“As I write this, I’m sitting in a Starbucks in Fort Wayne,” he wrote, as if the shock hadn’t worn off, he was in a place he hadn’t. “no desire” to visit. “Just the fact that she grew up there (Fort Wayne) wasn’t enough, especially not enough for me to spend time in the Midwest.”
Eventually, quite a few people here read Tumbiolo’s blog and were offended, calling him out on social media and the press. His goal of reaching “100,000 a year in investment income” came with remarks about the type of owner he was and it wasn’t flattering.
“If you had told me a year ago that I would be moving to Fort Wayne, I would have said you were absolutely nuts,” Tumbiolo announced in the same blog post where he noted that his money goes further here and that he achieves his goals.
THE BLACK HOUSE ON WEST JEFF? IT’S TRENDY ?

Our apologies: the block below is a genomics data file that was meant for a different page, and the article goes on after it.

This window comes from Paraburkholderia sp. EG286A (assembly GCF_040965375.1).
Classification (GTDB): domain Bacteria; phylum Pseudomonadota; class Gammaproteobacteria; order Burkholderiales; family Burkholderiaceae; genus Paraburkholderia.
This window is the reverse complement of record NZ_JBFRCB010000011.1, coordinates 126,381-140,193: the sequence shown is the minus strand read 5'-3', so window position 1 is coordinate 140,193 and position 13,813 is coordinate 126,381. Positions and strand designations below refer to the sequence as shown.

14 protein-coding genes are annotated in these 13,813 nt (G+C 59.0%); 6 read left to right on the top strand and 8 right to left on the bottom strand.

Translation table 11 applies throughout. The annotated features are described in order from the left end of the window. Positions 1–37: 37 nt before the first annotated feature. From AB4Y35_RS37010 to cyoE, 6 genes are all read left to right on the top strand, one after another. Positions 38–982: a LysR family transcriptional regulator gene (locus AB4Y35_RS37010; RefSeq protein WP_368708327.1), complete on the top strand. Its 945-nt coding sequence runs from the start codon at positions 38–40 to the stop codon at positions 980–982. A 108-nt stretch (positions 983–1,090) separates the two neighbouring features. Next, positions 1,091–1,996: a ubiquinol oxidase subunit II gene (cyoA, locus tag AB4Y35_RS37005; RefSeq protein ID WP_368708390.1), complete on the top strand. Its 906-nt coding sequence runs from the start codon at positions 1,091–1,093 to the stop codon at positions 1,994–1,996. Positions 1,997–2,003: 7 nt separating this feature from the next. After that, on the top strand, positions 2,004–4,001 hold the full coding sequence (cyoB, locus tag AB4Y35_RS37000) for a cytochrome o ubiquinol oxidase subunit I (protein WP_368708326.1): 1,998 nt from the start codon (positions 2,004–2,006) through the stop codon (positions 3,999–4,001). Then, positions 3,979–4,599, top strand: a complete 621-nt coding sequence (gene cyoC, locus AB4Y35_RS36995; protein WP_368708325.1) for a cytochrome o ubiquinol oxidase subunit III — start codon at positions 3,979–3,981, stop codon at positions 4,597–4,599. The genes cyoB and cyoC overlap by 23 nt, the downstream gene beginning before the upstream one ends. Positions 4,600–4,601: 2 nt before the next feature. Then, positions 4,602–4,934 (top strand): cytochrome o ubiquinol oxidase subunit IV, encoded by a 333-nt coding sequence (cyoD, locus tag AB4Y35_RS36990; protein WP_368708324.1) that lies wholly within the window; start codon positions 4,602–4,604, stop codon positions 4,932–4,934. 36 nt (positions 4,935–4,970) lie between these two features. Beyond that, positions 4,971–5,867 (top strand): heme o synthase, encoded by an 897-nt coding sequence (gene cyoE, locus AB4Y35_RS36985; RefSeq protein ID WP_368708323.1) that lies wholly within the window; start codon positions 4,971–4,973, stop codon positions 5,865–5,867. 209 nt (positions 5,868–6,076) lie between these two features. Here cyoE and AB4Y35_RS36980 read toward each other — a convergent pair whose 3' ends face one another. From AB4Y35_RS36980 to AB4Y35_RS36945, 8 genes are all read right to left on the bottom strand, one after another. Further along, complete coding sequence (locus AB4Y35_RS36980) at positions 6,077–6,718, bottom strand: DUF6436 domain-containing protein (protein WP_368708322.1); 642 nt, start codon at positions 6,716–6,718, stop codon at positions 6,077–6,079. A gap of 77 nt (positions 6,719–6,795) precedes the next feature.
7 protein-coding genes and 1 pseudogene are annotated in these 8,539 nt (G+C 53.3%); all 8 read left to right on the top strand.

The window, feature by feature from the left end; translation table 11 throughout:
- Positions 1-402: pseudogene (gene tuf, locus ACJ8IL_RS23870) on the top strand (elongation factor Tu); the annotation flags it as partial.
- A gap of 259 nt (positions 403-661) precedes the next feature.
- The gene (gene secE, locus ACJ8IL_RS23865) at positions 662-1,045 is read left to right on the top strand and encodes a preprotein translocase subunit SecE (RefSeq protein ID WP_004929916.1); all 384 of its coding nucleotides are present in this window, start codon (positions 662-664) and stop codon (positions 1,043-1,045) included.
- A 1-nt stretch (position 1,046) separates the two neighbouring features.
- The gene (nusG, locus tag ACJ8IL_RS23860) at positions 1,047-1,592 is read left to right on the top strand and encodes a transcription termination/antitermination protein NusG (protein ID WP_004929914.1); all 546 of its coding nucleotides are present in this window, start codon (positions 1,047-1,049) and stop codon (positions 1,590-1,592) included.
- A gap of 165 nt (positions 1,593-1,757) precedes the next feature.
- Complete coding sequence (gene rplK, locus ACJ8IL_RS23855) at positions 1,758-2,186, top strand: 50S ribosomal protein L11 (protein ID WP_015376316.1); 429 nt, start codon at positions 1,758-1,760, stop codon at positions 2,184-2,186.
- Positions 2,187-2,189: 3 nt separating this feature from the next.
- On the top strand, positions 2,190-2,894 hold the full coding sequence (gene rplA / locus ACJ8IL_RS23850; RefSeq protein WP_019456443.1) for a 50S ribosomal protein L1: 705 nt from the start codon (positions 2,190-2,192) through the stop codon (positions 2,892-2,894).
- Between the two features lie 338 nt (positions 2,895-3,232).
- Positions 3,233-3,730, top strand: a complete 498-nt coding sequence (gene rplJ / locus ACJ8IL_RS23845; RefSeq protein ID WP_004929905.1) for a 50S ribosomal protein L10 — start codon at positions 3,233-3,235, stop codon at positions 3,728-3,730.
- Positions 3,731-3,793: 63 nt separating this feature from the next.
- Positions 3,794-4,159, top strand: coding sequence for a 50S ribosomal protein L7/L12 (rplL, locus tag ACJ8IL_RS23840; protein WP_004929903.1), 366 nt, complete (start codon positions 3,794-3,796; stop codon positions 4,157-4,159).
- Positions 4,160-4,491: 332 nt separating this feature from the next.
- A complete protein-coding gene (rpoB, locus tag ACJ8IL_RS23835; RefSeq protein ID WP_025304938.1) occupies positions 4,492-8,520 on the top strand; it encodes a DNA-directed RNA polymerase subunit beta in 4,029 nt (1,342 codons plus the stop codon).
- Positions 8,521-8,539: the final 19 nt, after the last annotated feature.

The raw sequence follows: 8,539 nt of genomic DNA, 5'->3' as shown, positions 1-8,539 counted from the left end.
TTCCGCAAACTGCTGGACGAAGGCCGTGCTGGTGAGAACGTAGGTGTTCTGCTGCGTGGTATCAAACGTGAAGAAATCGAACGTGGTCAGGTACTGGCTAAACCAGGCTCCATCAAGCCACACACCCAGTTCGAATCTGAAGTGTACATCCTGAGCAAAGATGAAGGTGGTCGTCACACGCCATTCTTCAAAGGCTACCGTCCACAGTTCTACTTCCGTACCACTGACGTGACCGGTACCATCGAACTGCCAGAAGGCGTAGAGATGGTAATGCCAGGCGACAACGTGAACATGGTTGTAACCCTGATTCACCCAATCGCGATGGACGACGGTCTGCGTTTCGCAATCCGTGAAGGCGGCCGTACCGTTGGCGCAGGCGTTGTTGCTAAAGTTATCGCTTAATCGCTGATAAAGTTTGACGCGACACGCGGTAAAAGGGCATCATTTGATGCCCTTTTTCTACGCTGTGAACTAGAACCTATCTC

At least one real estate investor has anonymously remarked that Tumbiolo brought the fashionable coastal aesthetic even to historic homes in the midwest, namely the house in West Jefferson which he painted black as if he had carried a thousand cans of matte black on the outside and punctuated with large white address numerals, 1802.
Tumbiolo, at least, is candid about what he’s doing here and why and his Facebook page is full of admirers.
However, when asked if he wanted to defend himself in this article, he refused.
LOCAL INVESTORS HOLD ON
And local investors, regardless of the competition, are not going away.
“Over 70% of income residential properties have been locally owned for 10 years,” O’Day wrote in an email.